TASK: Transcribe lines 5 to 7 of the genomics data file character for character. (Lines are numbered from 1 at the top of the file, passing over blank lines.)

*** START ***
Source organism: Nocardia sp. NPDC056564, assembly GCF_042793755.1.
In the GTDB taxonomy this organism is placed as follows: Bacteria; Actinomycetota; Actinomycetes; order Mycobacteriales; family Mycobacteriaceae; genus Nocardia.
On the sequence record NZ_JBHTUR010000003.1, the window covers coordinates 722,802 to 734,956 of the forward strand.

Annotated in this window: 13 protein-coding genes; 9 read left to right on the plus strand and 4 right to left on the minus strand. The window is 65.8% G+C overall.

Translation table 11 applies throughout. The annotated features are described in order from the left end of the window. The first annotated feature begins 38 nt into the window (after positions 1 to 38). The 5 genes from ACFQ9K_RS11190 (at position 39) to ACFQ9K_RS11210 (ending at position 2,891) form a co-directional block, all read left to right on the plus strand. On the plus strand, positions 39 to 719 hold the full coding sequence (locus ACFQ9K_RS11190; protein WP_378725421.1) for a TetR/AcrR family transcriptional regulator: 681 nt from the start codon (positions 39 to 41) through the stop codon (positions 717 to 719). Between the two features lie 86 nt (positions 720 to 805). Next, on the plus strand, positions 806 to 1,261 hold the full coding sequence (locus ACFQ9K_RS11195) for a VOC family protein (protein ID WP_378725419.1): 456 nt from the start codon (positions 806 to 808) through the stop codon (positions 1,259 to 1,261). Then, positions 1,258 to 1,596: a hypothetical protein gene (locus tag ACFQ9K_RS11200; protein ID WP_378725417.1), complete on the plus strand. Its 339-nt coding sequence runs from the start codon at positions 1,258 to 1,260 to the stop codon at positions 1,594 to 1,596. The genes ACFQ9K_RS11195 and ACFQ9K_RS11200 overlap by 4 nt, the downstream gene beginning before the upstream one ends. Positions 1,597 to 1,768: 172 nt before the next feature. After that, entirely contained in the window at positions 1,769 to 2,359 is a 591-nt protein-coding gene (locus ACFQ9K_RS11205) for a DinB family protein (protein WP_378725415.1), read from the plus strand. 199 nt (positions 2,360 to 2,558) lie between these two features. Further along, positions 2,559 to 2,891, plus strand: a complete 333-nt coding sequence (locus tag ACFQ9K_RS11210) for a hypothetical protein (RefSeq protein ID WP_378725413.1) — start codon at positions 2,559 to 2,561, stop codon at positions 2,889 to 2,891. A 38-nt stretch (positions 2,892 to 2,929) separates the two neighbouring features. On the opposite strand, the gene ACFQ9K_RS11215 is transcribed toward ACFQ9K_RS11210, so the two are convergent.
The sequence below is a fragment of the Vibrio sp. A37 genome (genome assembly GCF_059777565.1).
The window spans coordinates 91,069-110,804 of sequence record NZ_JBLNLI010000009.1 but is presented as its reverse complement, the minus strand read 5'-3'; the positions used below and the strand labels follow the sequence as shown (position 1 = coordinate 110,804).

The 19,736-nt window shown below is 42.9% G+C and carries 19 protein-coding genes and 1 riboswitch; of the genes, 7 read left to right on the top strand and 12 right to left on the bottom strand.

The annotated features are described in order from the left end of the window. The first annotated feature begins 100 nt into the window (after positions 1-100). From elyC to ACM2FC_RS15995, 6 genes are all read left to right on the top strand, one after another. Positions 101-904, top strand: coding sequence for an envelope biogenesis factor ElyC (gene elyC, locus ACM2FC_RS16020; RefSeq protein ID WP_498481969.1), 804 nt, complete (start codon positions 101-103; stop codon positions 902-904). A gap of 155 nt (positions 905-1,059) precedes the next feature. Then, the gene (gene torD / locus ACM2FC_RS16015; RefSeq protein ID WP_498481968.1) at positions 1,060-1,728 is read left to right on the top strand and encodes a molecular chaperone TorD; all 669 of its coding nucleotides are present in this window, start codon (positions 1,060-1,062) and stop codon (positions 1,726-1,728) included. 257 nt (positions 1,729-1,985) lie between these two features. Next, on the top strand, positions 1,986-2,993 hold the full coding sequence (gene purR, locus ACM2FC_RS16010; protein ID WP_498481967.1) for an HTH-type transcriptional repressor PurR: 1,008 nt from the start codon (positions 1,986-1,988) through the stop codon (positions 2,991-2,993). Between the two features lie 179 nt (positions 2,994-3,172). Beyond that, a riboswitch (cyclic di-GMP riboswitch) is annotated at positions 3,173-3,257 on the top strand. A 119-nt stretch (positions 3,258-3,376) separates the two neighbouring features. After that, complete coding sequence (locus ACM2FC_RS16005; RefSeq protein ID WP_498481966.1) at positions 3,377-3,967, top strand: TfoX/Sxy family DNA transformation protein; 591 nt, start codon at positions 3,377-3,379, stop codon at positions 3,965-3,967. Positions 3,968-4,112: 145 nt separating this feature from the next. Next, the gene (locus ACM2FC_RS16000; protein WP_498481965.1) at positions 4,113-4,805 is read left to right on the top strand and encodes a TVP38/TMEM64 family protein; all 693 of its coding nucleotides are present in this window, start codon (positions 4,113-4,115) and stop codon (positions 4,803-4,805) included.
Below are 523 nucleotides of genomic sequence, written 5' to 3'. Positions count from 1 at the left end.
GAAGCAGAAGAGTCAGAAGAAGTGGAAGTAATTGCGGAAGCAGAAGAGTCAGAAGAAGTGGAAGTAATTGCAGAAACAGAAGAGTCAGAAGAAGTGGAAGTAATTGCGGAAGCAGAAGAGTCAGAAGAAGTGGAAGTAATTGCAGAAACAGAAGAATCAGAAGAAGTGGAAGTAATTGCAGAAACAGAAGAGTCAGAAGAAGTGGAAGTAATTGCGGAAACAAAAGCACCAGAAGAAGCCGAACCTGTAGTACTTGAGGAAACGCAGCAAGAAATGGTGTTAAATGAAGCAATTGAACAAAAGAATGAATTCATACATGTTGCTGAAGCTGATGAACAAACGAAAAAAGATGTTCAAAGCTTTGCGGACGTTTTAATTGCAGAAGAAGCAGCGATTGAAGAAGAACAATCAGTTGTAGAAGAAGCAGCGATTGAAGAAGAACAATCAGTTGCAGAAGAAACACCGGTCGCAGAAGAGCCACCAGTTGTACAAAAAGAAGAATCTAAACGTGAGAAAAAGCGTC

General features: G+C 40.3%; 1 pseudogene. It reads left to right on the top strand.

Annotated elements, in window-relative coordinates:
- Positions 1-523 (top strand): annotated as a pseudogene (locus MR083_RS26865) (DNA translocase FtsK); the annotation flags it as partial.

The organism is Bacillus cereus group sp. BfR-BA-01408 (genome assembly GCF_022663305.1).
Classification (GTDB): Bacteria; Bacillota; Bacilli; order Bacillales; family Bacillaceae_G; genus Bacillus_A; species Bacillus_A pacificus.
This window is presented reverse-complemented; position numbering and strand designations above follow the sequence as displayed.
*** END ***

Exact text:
Translation table 11 applies throughout. The annotated features are described in order from the left end of the window. The first annotated feature begins 38 nt into the window (after positions 1 to 38). The 5 genes from ACFQ9K_RS11190 (at position 39) to ACFQ9K_RS11210 (ending at position 2,891) form a co-directional block, all read left to right on the plus strand. On the plus strand, positions 39 to 719 hold the full coding sequence (locus ACFQ9K_RS11190; protein WP_378725421.1) for a TetR/AcrR family transcriptional regulator: 681 nt from the start codon (positions 39 to 41) through the stop codon (positions 717 to 719). Between the two features lie 86 nt (positions 720 to 805). Next, on the plus strand, positions 806 to 1,261 hold the full coding sequence (locus ACFQ9K_RS11195) for a VOC family protein (protein ID WP_378725419.1): 456 nt from the start codon (positions 806 to 808) through the stop codon (positions 1,259 to 1,261). Then, positions 1,258 to 1,596: a hypothetical protein gene (locus tag ACFQ9K_RS11200; protein ID WP_378725417.1), complete on the plus strand. Its 339-nt coding sequence runs from the start codon at positions 1,258 to 1,260 to the stop codon at positions 1,594 to 1,596. The genes ACFQ9K_RS11195 and ACFQ9K_RS11200 overlap by 4 nt, the downstream gene beginning before the upstream one ends. Positions 1,597 to 1,768: 172 nt before the next feature. After that, entirely contained in the window at positions 1,769 to 2,359 is a 591-nt protein-coding gene (locus ACFQ9K_RS11205) for a DinB family protein (protein WP_378725415.1), read from the plus strand. 199 nt (positions 2,360 to 2,558) lie between these two features. Further along, positions 2,559 to 2,891, plus strand: a complete 333-nt coding sequence (locus tag ACFQ9K_RS11210) for a hypothetical protein (RefSeq protein ID WP_378725413.1) — start codon at positions 2,559 to 2,561, stop codon at positions 2,889 to 2,891. A 38-nt stretch (positions 2,892 to 2,929) separates the two neighbouring features. On the opposite strand, the gene ACFQ9K_RS11215 is transcribed toward ACFQ9K_RS11210, so the two are convergent.
The sequence below is a fragment of the Vibrio sp. A37 genome (genome assembly GCF_059777565.1).
The window spans coordinates 91,069-110,804 of sequence record NZ_JBLNLI010000009.1 but is presented as its reverse complement, the minus strand read 5'-3'; the positions used below and the strand labels follow the sequence as shown (position 1 = coordinate 110,804).